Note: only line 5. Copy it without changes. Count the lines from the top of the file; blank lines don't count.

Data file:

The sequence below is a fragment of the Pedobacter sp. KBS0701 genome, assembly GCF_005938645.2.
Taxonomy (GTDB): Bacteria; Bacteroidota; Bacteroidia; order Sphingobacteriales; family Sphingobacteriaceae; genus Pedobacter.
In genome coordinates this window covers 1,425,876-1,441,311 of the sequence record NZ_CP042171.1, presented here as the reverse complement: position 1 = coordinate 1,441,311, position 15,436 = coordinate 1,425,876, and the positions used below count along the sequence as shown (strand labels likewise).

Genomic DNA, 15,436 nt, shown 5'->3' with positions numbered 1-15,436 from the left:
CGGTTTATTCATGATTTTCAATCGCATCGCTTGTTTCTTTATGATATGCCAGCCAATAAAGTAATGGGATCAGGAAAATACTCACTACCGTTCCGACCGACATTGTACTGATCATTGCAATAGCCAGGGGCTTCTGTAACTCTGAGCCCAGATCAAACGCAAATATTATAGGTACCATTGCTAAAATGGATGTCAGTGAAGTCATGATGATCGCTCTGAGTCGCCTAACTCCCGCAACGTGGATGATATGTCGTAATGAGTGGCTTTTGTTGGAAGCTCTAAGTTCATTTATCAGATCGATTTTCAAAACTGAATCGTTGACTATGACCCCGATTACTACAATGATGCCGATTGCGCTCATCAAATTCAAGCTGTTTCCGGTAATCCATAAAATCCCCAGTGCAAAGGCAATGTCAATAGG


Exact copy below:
CGGTTTATTCATGATTTTCAATCGCATCGCTTGTTTCTTTATGATATGCCAGCCAATAAAGTAATGGGATCAGGAAAATACTCACTACCGTTCCGACCGACATTGTACTGATCATTGCAATAGCCAGGGGCTTCTGTAACTCTGAGCCCAGATCAAACGCAAATATTATAGGTACCATTGCTAAAATGGATGTCAGTGAAGTCATGATGATCGCTCTGAGTCGCCTAACTCCCGCAACGTGGATGATATGTCGTAATGAGTGGCTTTTGTTGGAAGCTCTAAGTTCATTTATCAGATCGATTTTCAAAACTGAATCGTTGACTATGACCCCGATTACTACAATGATGCCGATTGCGCTCATCAAATTCAAGCTGTTTCCGGTAATCCATAAAATCCCCAGTGCAAAGGCAATGTCAATAGG